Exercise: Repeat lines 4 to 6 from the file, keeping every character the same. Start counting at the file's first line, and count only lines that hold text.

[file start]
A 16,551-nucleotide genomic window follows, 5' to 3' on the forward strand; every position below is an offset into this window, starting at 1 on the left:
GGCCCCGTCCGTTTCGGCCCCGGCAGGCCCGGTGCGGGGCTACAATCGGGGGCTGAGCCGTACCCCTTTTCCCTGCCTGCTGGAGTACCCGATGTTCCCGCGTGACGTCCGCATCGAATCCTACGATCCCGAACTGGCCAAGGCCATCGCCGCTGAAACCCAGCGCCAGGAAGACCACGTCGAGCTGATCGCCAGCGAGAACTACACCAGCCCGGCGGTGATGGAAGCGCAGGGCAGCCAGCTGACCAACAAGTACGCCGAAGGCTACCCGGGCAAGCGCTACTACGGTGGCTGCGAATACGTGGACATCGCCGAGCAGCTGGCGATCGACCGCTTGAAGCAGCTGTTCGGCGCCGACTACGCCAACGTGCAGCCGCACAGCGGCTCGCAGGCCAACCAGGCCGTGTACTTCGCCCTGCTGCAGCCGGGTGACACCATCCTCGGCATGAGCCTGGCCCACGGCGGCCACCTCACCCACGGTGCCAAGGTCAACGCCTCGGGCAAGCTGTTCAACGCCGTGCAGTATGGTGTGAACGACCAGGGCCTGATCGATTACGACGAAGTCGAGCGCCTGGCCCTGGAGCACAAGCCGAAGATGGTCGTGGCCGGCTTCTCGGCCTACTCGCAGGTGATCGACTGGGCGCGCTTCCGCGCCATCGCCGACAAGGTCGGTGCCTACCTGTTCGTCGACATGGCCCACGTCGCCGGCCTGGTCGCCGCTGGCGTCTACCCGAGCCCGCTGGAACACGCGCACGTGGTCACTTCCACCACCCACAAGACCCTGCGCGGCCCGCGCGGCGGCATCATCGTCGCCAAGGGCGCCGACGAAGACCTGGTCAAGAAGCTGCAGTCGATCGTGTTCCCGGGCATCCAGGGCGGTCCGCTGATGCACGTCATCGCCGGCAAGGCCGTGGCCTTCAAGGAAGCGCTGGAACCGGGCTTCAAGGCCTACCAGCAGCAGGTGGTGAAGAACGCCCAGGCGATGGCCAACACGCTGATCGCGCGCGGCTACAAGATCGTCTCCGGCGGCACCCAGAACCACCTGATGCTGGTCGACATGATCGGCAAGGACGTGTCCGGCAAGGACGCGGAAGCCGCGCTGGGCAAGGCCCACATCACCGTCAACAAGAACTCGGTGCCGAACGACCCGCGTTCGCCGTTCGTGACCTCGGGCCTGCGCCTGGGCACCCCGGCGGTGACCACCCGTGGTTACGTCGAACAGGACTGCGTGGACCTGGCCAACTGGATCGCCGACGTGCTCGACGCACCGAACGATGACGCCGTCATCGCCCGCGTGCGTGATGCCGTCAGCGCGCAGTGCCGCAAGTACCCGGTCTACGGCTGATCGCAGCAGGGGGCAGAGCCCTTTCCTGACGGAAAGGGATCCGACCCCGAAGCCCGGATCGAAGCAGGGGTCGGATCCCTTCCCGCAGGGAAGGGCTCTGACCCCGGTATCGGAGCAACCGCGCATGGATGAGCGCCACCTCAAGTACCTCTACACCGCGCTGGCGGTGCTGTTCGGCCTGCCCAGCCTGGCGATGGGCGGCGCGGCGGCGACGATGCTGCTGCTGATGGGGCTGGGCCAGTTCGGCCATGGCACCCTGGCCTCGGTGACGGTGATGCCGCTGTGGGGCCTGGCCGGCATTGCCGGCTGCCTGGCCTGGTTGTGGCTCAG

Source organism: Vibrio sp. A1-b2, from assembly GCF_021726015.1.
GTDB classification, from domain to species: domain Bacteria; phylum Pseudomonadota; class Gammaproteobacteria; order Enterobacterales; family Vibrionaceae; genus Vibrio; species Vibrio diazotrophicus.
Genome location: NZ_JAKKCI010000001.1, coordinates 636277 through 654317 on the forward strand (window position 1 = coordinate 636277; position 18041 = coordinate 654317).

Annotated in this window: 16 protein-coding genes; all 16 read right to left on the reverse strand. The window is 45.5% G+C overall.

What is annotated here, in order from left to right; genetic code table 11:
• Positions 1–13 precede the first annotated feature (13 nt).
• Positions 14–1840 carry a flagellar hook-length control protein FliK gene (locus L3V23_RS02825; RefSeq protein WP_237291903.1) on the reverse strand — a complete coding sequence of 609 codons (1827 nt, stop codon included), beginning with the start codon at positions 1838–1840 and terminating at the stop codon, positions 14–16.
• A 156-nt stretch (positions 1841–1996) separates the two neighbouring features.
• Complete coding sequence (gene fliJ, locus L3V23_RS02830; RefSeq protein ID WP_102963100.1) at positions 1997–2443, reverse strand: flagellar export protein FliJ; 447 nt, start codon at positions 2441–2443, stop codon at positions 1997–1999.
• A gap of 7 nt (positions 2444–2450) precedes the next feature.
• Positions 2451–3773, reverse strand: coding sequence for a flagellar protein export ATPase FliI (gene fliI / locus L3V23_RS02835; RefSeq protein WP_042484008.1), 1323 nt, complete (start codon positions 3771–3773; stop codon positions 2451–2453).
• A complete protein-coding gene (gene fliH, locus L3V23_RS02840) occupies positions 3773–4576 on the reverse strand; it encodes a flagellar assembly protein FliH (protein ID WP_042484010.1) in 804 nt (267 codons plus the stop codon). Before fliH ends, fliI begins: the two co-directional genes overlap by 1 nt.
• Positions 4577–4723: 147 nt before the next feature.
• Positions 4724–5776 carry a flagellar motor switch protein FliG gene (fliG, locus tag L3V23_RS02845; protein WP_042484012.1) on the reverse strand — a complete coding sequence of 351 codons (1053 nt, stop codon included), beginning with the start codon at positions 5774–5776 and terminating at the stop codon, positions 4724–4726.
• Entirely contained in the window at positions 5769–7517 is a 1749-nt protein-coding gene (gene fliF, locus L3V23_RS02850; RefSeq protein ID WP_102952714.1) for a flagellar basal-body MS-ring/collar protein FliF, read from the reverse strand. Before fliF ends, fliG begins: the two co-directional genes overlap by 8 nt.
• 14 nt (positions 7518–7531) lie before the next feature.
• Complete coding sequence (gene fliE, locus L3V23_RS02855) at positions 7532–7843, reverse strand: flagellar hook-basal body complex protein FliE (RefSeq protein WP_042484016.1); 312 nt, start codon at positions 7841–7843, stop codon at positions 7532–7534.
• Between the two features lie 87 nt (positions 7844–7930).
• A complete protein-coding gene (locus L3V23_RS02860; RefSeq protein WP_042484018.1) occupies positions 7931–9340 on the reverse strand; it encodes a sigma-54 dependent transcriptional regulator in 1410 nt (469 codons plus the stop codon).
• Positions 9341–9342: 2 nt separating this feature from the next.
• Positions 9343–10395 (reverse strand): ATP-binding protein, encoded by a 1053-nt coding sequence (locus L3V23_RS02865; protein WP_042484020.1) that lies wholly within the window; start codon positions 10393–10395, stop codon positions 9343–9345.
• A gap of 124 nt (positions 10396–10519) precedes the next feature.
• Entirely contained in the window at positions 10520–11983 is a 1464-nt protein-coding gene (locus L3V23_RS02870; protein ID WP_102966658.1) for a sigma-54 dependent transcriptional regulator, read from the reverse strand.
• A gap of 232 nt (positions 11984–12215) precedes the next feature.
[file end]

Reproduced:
GTDB classification, from domain to species: domain Bacteria; phylum Pseudomonadota; class Gammaproteobacteria; order Enterobacterales; family Vibrionaceae; genus Vibrio; species Vibrio diazotrophicus.
Genome location: NZ_JAKKCI010000001.1, coordinates 636277 through 654317 on the forward strand (window position 1 = coordinate 636277; position 18041 = coordinate 654317).

Annotated in this window: 16 protein-coding genes; all 16 read right to left on the reverse strand. The window is 45.5% G+C overall.